If you notice the early signs of toenail fungus, the best thing you can do is get it checked out by a doctor. You’re likely to notice a small black dot under the nail, followed by hardening of the nail. It may also become brittle, and even discolored. Not only will a podiatrist be able to clear up any doubts about the fungus, but they can start you on a treatment plan.
If you’re worried that toenail fungus might be a sign of diabetes (especially if it runs in your family, or you have other risk factors), see a doctor. Other tests may need to be performed to determine your overall health status.
Does Diabetes Cause Toenail Fungus?
If you have type 2 diabetes, you probably already understand the importance of keeping your feet healthy. When you experience something like changes to the color or hardening of the nails, it’s time to take action.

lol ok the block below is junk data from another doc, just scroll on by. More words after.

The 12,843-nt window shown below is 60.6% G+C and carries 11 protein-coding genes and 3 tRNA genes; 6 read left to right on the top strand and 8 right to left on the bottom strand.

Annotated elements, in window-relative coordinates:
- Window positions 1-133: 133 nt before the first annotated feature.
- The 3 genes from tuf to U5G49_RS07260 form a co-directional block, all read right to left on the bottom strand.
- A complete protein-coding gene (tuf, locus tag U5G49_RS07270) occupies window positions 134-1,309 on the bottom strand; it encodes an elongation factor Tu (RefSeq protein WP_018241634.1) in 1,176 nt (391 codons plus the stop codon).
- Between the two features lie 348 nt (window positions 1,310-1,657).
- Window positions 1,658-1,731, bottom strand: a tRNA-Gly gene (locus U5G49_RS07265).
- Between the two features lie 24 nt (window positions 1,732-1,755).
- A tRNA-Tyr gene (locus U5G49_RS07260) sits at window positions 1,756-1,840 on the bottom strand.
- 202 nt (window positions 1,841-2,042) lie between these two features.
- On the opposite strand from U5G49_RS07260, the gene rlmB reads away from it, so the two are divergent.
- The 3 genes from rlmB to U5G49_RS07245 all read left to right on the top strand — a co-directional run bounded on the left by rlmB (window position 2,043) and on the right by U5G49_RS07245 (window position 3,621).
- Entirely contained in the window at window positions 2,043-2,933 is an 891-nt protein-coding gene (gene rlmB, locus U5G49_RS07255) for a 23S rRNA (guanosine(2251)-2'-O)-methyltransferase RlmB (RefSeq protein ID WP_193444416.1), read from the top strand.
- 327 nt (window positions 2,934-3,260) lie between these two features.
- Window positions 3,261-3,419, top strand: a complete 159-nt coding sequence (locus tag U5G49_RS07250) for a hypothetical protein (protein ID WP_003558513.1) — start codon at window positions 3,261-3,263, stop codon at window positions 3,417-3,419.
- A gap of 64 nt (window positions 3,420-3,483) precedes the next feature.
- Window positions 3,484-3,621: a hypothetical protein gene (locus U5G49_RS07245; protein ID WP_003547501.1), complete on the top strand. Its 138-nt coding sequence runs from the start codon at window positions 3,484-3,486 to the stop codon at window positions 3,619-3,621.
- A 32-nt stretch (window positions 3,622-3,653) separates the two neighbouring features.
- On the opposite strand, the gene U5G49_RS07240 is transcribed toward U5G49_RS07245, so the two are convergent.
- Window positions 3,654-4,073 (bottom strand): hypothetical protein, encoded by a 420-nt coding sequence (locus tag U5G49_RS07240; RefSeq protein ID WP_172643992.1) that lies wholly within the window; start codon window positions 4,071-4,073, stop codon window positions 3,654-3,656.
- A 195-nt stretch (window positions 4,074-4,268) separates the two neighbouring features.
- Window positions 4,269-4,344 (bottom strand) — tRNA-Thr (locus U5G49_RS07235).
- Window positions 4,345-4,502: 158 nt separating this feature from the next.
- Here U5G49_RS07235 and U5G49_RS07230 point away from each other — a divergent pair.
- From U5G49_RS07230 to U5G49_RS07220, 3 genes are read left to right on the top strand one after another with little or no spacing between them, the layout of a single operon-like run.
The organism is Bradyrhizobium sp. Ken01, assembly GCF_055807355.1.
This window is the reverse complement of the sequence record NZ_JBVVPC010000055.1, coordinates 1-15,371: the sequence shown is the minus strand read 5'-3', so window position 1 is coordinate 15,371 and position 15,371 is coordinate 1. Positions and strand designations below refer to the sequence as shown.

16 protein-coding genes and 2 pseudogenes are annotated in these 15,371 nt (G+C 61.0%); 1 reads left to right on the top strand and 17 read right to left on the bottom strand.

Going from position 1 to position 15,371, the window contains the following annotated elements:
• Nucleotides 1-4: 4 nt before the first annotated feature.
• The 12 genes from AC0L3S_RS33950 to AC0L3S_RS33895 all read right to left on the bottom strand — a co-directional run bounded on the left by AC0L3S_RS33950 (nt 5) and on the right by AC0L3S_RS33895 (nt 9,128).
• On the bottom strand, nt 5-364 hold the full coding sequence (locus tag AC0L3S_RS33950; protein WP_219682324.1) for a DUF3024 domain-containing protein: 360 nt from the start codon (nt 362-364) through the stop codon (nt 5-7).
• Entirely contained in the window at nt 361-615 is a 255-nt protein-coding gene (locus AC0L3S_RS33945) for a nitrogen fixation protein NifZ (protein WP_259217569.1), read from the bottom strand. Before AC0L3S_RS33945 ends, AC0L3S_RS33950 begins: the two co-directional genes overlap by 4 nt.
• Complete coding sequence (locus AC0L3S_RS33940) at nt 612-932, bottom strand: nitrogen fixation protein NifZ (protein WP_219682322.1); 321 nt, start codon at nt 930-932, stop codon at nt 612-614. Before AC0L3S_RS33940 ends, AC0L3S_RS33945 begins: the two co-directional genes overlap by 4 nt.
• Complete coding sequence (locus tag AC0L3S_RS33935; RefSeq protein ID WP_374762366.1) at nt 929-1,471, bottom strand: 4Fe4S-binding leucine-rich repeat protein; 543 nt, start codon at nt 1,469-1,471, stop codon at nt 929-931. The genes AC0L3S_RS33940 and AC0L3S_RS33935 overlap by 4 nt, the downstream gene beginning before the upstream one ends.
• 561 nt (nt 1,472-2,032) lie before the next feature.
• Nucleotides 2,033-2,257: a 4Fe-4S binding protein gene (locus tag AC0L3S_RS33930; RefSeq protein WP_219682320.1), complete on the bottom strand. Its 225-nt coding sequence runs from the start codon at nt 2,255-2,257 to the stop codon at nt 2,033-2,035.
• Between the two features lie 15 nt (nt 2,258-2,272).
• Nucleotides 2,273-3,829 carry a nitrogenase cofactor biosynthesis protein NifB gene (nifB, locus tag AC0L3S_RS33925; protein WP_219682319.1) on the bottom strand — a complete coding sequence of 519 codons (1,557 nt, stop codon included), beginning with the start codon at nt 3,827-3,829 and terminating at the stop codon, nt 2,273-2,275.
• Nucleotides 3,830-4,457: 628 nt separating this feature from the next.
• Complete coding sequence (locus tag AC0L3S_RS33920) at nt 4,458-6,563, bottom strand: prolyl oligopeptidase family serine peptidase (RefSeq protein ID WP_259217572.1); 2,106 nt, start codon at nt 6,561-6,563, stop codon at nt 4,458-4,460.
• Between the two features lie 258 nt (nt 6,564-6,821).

Why Does Diabetes Cause Fungus?
People with diabetes are more prone to fungus because of possible nerve damage caused by the illness. Many people with diabetes also have decreased blood flow and circulation, which makes it more difficult for your body to fight off fungus and bacterial infections.
These issues make it difficult for you to realize that something might be wrong. The reduced circulation and nerve damage results in less feeling in the feet. So, it’s important to check your feet every day. If you notice the warning signs of a fungus, start a treatment plan without delay.
Keep in mind that there are other possibilities for yellow, thick nails that people with Type 2 Diabetes may experience. Discoloration can occur because of the issues with sugar breaking down within the body. When it is not properly broken down, it has an effect on the collagen of your nails and can turn them a yellowish color.
If your nails turn thick and hard because of a fungus, be aware that you’re running even more of a risk without immediate treatment. There’s a chance your nails could cut into your foot, especially if you’re wearing tight socks/shoes. If you do get a cut and don’t feel it, you run the risk of a serious infection and other medical problems.
Toenail Fungus Treatment for Diabetes